OK, so Sunday comes late this week… I quite like this point of the code, even though I had to read the strip to figure out what it meant.
Update: The text that accompanied the strip in its Dutch publication in Robbedoes Almanak 1944, as translated by Miriam:
What’s the progress two months into our Code of Honor efforts? Ha! I can see that there are a few dropouts. “Deserters”, we might call them! You know, those who “deserve a bullet”. But hold off! After all, we’re no men yet, that’s only our goal. That’s why, boys and girls, if you failed, there’s no reason to give up. On the contrary: If at first you don’t succeed – try, try, try again! And if you can’t do it alone, ask your Father and Mother to help you remember your Spirou duty. Make sure to ask yourself every evening if you were loyal to this month’s point.
Above all, don’t think this is childish! Not at all! Have you ever seen adults working? For example, a cabinetmaker who has to make a wardrobe. He doesn’t just pull it out of his hat. Nope! He has to measure everything and calculate it, and draw lines on the wood and polish it and saw it and adjust every single shelf, and glue and nail it! That’s a lot of tinkering, but once the wardrobe is done you’ll say: “Gosh, he did that well!” Well, it’s the same way with us. If we want to become stalwart men and women, we have to start now with the little things. But these little things require a lot of courage and perseverance, and only a true Spirou Rascal or Rascalette can keep it up. But you’ll get much satisfaction, because you’re doing your duty! And there’s no greater man in the world than a man who does his duty for God and for his country.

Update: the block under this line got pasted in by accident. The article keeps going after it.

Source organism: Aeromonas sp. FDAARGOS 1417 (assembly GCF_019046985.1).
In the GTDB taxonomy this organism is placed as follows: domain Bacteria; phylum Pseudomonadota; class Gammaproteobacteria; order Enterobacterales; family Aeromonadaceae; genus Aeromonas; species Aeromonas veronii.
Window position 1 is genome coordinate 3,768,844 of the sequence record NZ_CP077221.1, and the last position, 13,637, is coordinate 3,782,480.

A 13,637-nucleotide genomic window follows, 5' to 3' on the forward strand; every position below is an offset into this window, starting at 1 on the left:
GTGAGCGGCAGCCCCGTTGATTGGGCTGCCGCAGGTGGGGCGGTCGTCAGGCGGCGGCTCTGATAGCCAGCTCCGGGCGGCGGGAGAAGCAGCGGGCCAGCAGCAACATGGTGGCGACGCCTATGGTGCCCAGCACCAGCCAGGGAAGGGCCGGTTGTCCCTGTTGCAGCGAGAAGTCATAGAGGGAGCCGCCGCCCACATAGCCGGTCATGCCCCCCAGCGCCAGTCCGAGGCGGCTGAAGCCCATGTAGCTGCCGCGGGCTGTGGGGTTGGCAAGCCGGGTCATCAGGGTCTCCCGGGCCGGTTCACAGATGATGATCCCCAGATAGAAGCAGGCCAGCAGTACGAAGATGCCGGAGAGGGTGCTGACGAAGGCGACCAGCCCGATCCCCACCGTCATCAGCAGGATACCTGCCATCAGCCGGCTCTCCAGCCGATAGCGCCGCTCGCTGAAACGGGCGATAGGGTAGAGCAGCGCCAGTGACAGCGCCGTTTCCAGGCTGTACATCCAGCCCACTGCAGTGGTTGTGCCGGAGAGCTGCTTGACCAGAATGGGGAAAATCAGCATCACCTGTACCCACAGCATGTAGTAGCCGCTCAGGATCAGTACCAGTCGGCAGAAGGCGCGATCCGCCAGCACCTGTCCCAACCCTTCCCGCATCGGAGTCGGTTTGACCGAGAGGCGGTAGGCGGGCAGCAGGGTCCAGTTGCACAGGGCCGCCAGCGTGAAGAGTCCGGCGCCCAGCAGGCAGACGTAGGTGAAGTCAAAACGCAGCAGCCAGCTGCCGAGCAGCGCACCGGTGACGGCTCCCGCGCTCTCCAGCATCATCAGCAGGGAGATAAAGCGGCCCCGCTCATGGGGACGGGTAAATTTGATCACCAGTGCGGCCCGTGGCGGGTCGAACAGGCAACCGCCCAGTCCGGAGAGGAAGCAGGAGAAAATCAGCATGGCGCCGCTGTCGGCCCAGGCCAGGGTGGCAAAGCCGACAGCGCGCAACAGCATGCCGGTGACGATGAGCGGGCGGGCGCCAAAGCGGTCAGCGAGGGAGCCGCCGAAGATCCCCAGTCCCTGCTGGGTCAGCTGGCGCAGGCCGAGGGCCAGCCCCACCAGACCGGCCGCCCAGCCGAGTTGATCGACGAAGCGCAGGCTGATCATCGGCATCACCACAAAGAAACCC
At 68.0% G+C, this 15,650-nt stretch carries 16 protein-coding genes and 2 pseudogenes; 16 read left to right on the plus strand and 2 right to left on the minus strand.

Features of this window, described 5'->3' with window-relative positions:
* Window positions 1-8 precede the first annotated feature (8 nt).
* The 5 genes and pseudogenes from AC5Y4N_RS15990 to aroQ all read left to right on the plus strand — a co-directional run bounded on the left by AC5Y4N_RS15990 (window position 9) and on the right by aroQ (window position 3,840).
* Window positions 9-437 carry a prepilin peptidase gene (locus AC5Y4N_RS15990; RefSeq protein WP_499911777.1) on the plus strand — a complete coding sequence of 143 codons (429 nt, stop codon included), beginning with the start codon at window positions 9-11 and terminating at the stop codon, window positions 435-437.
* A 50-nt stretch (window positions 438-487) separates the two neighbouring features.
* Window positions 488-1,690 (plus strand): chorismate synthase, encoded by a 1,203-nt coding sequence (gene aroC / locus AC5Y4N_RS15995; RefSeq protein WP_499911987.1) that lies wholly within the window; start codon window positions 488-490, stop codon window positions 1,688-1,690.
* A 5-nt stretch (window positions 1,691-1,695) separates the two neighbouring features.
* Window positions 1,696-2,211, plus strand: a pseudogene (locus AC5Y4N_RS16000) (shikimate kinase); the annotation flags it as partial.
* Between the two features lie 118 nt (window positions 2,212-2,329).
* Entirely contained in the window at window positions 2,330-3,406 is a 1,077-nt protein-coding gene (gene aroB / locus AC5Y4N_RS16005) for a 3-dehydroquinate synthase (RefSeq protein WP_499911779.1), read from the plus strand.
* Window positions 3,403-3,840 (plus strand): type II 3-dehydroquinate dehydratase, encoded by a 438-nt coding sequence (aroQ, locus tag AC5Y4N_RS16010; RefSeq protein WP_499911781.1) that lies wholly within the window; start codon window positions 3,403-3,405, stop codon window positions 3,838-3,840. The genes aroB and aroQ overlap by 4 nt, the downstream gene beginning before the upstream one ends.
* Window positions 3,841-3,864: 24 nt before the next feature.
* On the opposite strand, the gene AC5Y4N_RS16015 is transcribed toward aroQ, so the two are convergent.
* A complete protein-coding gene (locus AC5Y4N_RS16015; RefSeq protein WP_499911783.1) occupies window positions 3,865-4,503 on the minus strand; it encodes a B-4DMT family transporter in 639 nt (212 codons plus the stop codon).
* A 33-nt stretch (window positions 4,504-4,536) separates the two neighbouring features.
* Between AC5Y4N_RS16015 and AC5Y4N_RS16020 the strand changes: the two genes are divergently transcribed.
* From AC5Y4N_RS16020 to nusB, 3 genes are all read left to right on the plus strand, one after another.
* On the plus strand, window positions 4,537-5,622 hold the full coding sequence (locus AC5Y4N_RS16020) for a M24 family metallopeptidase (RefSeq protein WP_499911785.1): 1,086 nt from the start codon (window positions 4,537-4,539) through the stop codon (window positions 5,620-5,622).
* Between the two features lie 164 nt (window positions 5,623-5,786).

So the “battle” continues. You can see this month’s point illustrated here. Boys and girls, get started!
The Dutch version appears to have reordered the points, which is probably why it talks about being “two months into” the efforts.
The suggestion (even in jest) that members who fail to uphold the code should be shot is rather startling. I’m not sure whether it’s made better or worse by the fact that it was published in the middle of the war.